A Guide for Installing Solar Panels - for developers, building owners and tenants

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21 September, 2022

Rebecca Davidson
Trainee Solicitor

The current Energy Crisis has meant that energy price caps are expected to rise to 82% by October. The increased pressures of living costs in the United Kingdom has led to a push for solar panel adoption. A solar panel array is a cheaper and efficient form of energy production, with sustainable benefits for the environment and energy bills. For developers and building owners, it can be an attractive asset to add to your property. For tenants, the installation of solar panels can save you money through lower energy bills and a reliable source of energy production. When exploring solar options, you should be mindful to the obligations and agreements that must be in place to ensure that you are financially protected. In the following article, there will be consideration as to the regulatory requirements, the obligations, the benefits from the angle of the developer, the building owner, and the tenant.

Regulatory Options- Lease, Reservation of Rights, or a License?

  1. Grant a Lease. When a solar developer wants to install a solar array, they are likely to require a lease for the rooftop space or a lease for the roof surface itself. This is easier to arrange when the property is multi-let as the building owner will usually retain the lease. If a lease is granted, the solar developer gains a property interest which is binding on the landlord's successors in title and helps with funding purposes for the solar panels. As solar panels have an operational life of around 20 years, a 20 year or more lease to a solar developer is most appropriate to cover repayment and lifespan of the solar array.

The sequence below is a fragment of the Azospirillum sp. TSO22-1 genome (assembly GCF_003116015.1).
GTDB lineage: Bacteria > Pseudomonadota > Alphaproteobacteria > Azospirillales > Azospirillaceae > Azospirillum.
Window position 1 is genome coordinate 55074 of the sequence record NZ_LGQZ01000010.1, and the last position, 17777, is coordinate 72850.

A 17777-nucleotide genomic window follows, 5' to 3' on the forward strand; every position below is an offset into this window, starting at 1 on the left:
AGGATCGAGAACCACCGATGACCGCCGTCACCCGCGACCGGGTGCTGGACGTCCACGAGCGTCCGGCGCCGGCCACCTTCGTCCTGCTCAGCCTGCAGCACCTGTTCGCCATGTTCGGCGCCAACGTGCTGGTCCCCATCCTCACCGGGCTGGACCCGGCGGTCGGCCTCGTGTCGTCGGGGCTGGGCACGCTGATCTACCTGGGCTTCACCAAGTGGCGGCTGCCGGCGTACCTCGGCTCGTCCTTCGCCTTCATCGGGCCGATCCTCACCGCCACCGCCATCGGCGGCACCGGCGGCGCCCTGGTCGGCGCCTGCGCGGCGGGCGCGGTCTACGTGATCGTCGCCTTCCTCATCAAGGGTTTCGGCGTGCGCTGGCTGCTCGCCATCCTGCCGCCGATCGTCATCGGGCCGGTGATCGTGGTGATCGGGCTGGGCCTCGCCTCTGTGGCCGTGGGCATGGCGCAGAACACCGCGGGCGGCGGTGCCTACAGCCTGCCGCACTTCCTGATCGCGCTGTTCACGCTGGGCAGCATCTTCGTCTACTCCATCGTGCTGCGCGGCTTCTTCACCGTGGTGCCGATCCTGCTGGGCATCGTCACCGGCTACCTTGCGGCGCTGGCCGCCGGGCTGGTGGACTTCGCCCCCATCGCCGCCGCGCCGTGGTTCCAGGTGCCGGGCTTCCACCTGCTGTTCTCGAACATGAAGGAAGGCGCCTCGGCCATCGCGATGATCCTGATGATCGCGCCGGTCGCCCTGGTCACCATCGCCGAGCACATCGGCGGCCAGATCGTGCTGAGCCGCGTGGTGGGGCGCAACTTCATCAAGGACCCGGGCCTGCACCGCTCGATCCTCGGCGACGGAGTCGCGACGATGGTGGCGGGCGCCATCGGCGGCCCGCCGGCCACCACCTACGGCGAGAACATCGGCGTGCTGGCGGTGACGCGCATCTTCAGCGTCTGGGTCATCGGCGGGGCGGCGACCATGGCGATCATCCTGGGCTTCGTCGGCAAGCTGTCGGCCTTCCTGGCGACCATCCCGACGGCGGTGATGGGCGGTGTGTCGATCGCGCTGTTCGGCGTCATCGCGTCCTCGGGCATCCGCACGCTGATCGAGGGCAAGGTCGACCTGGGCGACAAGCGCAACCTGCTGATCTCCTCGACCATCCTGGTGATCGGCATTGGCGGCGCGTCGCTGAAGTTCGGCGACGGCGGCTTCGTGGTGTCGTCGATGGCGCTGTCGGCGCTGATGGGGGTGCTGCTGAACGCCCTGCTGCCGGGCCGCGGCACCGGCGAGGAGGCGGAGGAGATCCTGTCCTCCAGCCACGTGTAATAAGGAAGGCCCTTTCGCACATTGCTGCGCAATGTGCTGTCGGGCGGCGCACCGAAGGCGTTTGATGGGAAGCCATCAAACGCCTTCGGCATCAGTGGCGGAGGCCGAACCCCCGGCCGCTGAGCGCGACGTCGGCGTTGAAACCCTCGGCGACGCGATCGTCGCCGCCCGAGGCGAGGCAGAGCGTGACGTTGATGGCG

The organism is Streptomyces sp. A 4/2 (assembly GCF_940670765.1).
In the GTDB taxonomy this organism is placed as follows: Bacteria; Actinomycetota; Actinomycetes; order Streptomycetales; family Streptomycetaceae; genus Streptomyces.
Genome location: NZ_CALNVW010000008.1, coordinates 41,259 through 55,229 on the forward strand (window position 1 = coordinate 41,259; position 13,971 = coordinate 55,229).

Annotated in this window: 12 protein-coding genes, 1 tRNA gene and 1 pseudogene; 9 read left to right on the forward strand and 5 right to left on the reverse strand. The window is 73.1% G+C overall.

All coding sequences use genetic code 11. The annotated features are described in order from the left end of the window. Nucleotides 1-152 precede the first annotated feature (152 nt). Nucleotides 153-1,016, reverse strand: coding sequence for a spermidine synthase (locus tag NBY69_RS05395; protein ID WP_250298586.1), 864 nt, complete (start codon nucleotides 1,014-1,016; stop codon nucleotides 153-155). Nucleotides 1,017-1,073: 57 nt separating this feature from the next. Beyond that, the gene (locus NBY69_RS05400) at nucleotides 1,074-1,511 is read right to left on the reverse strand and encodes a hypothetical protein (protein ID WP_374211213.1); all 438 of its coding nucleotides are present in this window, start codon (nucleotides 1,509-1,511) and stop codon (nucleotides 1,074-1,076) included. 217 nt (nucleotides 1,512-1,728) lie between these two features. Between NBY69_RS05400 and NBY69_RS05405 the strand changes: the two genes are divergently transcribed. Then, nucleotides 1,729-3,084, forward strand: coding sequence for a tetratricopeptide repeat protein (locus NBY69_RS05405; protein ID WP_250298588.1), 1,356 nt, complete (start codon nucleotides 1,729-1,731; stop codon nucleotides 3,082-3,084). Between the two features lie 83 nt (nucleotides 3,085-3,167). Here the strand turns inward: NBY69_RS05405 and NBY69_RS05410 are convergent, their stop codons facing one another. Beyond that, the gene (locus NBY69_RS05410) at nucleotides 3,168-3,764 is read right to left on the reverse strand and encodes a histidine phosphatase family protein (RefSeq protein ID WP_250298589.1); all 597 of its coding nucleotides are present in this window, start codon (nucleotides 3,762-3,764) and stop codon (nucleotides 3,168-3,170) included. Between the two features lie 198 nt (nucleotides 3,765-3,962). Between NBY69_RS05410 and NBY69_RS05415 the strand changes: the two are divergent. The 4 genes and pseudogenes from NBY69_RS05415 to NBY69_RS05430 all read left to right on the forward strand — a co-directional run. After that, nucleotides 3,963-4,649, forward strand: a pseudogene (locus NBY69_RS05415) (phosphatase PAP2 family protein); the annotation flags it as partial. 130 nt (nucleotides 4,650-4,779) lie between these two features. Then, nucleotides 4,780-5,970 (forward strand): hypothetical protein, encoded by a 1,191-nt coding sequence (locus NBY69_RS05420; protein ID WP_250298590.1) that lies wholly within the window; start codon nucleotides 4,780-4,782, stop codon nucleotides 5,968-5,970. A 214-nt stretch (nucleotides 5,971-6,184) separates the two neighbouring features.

2. Reservation of Rights. When a landlord retains the roof, they can install a solar array on the property, provided the rights of the existing occupational tenants are considered. Where an entire building is to be leased to a single occupier, then the landlord must reserve the right to access the roof to install, repair, maintain, renew the solar panels. For existing leases, there must be a variation of the lease to incorporate the necessary reservations.
  3. Licenses. Licenses are unsuitable for solar installation as it is a personal arrangement. Licenses are not binding on successors in title and due to the long-life span and expensive installation costs of solar panels, the arrangement must cover future successors.
  4. Termination of a Lease. If a landlord wants to terminate the lease early, then they can expect to make a compensation payment. This could be a large sum to repay the costs of installation, cover the lost revenue and cover the removal costs - these aspects are all up for negotiation. A solar developer will likely look for a minimum term where a landlord cannot terminate to ensure that they have more certainty that they will be able to recover substantial costs.

What else should be considered?

Prior to installation of the solar panels, there must be consideration as to the obligations to repair, renew and maintain the solar panels. A lease should clearly state the extent to which panels can be moved, relocated, and removed for the avoidance of doubt. It would be advised that the following is also considered by building owners, landlords and tenants: